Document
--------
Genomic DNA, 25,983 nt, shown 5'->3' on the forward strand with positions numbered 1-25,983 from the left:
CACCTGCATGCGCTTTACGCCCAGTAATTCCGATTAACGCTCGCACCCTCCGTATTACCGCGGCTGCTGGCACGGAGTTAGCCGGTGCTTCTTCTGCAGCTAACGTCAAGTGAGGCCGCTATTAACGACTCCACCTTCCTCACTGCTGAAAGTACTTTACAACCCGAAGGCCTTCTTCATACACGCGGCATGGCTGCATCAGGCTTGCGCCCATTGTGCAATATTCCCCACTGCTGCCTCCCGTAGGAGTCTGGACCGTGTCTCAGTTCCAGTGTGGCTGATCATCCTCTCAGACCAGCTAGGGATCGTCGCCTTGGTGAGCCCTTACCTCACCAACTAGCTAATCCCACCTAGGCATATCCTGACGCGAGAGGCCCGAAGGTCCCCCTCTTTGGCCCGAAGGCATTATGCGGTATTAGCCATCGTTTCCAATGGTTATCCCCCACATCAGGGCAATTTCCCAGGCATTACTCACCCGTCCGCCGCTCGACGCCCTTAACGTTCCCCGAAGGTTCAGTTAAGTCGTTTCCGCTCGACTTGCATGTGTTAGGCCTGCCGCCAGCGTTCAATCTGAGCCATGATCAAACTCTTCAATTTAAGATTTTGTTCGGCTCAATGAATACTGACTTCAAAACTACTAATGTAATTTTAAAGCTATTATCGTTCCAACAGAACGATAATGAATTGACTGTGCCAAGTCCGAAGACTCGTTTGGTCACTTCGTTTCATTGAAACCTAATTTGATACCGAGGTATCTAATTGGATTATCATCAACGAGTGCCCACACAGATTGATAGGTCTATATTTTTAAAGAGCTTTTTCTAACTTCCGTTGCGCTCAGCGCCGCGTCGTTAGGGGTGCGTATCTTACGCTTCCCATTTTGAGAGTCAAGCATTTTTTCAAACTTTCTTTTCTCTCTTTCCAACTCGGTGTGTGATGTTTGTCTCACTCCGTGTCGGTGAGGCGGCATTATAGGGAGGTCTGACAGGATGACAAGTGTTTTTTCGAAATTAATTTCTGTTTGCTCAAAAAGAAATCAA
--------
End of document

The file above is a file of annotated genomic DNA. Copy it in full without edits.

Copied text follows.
Genomic DNA, 25,983 nt, shown 5'->3' on the forward strand with positions numbered 1-25,983 from the left:
CACCTGCATGCGCTTTACGCCCAGTAATTCCGATTAACGCTCGCACCCTCCGTATTACCGCGGCTGCTGGCACGGAGTTAGCCGGTGCTTCTTCTGCAGCTAACGTCAAGTGAGGCCGCTATTAACGACTCCACCTTCCTCACTGCTGAAAGTACTTTACAACCCGAAGGCCTTCTTCATACACGCGGCATGGCTGCATCAGGCTTGCGCCCATTGTGCAATATTCCCCACTGCTGCCTCCCGTAGGAGTCTGGACCGTGTCTCAGTTCCAGTGTGGCTGATCATCCTCTCAGACCAGCTAGGGATCGTCGCCTTGGTGAGCCCTTACCTCACCAACTAGCTAATCCCACCTAGGCATATCCTGACGCGAGAGGCCCGAAGGTCCCCCTCTTTGGCCCGAAGGCATTATGCGGTATTAGCCATCGTTTCCAATGGTTATCCCCCACATCAGGGCAATTTCCCAGGCATTACTCACCCGTCCGCCGCTCGACGCCCTTAACGTTCCCCGAAGGTTCAGTTAAGTCGTTTCCGCTCGACTTGCATGTGTTAGGCCTGCCGCCAGCGTTCAATCTGAGCCATGATCAAACTCTTCAATTTAAGATTTTGTTCGGCTCAATGAATACTGACTTCAAAACTACTAATGTAATTTTAAAGCTATTATCGTTCCAACAGAACGATAATGAATTGACTGTGCCAAGTCCGAAGACTCGTTTGGTCACTTCGTTTCATTGAAACCTAATTTGATACCGAGGTATCTAATTGGATTATCATCAACGAGTGCCCACACAGATTGATAGGTCTATATTTTTAAAGAGCTTTTTCTAACTTCCGTTGCGCTCAGCGCCGCGTCGTTAGGGGTGCGTATCTTACGCTTCCCATTTTGAGAGTCAAGCATTTTTTCAAACTTTCTTTTCTCTCTTTCCAACTCGGTGTGTGATGTTTGTCTCACTCCGTGTCGGTGAGGCGGCATTATAGGGAGGTCTGACAGGATGACAAGTGTTTTTTCGAAATTAATTTCTGTTTGCTCAAAAAGAAATCAA